The proteins associated with the previous 347 genes were identified and cross-referenced with the IRefIndex (v1.16) and a signaling curated databases that were used to create the protein-protein interaction (PPI) network. The IRefIndex database provide an index of protein interactions available in several databases like: BIND, BioGRID, DIP, HPRD that simplify the task consuming process of inter-database mapping and lead to a comprehensive covering of the available known protein interactions space. On the other hand, this PPI database is easily integrated in Cytoscape. Additionally, many diseases are related with signaling pathways modifications and therefore the inclusion of this interaction database considerable improve the PPI space. The interaction search was restricted to Homo Sapiens and includes all kind of experimental procedure as well as some predictive interactions (mainly from the OPHID database). The curation of the final database was performed both, manually and using home-made software to remove duplicate interactions and unify isoforms notation with unique genes. We obtained our final PPI network with 3279 interactions and 2400 nodes.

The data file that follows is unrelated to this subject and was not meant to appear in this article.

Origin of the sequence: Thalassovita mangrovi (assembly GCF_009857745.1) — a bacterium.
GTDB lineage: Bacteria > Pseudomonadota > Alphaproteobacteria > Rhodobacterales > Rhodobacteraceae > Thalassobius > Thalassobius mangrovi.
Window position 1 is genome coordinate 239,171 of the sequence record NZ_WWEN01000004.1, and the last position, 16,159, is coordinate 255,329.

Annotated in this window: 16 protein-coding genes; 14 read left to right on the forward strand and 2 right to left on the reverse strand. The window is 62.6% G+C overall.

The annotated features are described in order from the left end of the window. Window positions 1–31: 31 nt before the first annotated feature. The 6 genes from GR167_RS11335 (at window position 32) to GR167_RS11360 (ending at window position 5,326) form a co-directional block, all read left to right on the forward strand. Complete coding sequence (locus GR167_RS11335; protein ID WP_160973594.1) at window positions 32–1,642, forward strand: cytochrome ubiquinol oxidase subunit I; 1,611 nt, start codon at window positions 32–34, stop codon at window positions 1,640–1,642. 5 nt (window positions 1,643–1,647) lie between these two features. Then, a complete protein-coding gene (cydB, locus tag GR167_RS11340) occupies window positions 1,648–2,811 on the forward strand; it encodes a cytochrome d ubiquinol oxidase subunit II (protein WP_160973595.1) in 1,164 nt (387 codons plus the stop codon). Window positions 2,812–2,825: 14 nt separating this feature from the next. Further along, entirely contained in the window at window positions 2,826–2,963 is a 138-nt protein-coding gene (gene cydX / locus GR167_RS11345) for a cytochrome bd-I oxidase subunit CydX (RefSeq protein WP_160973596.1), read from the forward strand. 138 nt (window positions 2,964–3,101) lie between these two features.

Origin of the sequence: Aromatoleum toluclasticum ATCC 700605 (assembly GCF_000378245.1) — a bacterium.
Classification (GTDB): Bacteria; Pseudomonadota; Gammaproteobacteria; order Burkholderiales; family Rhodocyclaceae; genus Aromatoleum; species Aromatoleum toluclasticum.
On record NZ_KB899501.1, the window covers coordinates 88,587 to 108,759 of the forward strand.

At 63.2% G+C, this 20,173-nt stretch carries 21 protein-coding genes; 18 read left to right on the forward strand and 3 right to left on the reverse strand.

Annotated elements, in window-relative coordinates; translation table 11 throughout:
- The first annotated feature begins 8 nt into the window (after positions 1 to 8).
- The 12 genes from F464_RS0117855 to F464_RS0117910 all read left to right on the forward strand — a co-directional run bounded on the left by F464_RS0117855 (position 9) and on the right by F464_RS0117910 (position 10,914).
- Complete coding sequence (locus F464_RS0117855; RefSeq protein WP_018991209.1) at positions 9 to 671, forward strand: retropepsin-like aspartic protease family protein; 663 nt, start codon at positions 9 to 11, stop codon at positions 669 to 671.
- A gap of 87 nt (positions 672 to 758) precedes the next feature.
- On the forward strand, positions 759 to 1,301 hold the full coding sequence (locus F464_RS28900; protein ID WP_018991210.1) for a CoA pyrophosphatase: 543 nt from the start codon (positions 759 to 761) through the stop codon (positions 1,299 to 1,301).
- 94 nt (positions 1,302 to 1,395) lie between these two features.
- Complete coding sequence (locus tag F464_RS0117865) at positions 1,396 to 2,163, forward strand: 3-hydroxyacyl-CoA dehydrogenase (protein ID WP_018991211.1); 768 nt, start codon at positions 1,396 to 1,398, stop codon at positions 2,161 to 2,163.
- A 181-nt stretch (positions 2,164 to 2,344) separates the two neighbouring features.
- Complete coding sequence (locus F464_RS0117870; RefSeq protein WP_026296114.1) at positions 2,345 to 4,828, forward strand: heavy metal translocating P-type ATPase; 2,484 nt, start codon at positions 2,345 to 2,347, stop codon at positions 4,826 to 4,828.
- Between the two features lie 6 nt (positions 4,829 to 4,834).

Some of the proteins present in our initial dataset had not any known experimental interaction (at least in humans) and therefore the 2400 nodes cover only 234 (67.45%) genes of the initial set (347). The network visualization and network topology indexes, calculated in the hubs detection process, were carried out using Cytoscape 2.8.2 and CytoHubba[47, 48].
Several methodologies are available for hubs and essential genes identification, and all of them with the respective advantage and limitations[47, 49–54]. Some strategies are the use of genetic algorithm or machine learning procedures[49, 50], however, the centrality approaches are by far the most applied procedures even by simplicity and because several studies had being pointed out its applicability[47, 51, 52]. Therefore, several centrality indexes were evaluated: Betweenness, bottleneck, density of maximum neighborhood component (DMNC), node degree, edge percolation component (EPC), eccentricity, maximal clique centrality (MCC), maximum neighborhood component (MNC), radiality and stress. On the other hand, to obtain a scoring index we created the measurement (Score I) as follow: